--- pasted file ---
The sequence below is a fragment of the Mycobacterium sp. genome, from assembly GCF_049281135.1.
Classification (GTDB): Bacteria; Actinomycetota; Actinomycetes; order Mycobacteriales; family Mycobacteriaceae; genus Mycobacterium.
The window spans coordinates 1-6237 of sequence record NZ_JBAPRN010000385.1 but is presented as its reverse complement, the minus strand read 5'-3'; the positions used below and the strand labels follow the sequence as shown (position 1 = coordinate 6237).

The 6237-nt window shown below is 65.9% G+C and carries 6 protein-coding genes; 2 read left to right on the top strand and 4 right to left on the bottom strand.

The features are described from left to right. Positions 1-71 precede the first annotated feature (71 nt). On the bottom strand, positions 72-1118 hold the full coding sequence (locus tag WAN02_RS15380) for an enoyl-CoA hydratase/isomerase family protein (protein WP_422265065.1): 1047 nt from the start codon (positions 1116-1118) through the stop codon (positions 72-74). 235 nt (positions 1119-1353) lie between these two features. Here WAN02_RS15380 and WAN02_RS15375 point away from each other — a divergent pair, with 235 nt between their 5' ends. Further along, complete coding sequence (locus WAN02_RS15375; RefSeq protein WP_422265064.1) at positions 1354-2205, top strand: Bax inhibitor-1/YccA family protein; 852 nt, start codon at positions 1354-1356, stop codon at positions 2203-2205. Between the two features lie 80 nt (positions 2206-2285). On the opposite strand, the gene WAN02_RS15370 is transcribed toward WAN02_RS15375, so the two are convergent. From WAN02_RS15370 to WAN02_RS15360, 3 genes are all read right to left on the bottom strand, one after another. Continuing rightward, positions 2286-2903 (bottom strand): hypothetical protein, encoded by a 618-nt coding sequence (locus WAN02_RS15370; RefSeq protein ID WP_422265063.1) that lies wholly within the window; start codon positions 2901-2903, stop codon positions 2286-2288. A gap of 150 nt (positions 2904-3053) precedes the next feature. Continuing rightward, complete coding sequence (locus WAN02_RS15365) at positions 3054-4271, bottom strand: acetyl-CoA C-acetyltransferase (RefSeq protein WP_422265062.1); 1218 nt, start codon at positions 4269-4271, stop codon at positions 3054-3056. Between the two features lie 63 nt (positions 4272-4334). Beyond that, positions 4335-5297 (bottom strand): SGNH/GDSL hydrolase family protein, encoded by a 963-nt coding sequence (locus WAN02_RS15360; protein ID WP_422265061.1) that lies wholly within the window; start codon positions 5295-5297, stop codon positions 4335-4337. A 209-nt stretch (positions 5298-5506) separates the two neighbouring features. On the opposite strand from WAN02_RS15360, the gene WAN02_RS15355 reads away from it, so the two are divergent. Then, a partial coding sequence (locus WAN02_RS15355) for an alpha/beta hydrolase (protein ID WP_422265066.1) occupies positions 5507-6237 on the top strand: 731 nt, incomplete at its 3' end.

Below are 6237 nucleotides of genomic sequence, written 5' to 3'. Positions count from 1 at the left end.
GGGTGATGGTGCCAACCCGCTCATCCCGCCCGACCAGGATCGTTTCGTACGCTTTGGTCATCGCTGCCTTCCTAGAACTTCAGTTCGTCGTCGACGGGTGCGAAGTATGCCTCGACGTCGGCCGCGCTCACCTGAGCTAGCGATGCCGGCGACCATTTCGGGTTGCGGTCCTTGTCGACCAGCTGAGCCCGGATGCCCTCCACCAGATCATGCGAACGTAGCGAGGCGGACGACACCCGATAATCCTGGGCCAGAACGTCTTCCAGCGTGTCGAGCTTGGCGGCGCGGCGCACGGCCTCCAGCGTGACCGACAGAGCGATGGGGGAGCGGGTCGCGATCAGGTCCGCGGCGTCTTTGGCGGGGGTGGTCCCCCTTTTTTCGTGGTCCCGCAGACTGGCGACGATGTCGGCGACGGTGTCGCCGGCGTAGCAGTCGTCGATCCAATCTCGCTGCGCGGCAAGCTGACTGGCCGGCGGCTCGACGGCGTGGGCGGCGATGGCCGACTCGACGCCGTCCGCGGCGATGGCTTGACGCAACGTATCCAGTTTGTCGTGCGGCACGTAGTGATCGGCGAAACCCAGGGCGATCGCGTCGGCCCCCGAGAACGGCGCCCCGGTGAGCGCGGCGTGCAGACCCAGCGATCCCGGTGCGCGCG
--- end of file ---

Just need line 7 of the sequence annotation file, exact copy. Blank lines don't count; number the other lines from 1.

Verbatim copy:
GGGTGATGGTGCCAACCCGCTCATCCCGCCCGACCAGGATCGTTTCGTACGCTTTGGTCATCGCTGCCTTCCTAGAACTTCAGTTCGTCGTCGACGGGTGCGAAGTATGCCTCGACGTCGGCCGCGCTCACCTGAGCTAGCGATGCCGGCGACCATTTCGGGTTGCGGTCCTTGTCGACCAGCTGAGCCCGGATGCCCTCCACCAGATCATGCGAACGTAGCGAGGCGGACGACACCCGATAATCCTGGGCCAGAACGTCTTCCAGCGTGTCGAGCTTGGCGGCGCGGCGCACGGCCTCCAGCGTGACCGACAGAGCGATGGGGGAGCGGGTCGCGATCAGGTCCGCGGCGTCTTTGGCGGGGGTGGTCCCCCTTTTTTCGTGGTCCCGCAGACTGGCGACGATGTCGGCGACGGTGTCGCCGGCGTAGCAGTCGTCGATCCAATCTCGCTGCGCGGCAAGCTGACTGGCCGGCGGCTCGACGGCGTGGGCGGCGATGGCCGACTCGACGCCGTCCGCGGCGATGGCTTGACGCAACGTATCCAGTTTGTCGTGCGGCACGTAGTGATCGGCGAAACCCAGGGCGATCGCGTCGGCCCCCGAGAACGGCGCCCCGGTGAGCGCGGCGTGCAGACCCAGCGATCCCGGTGCGCGCG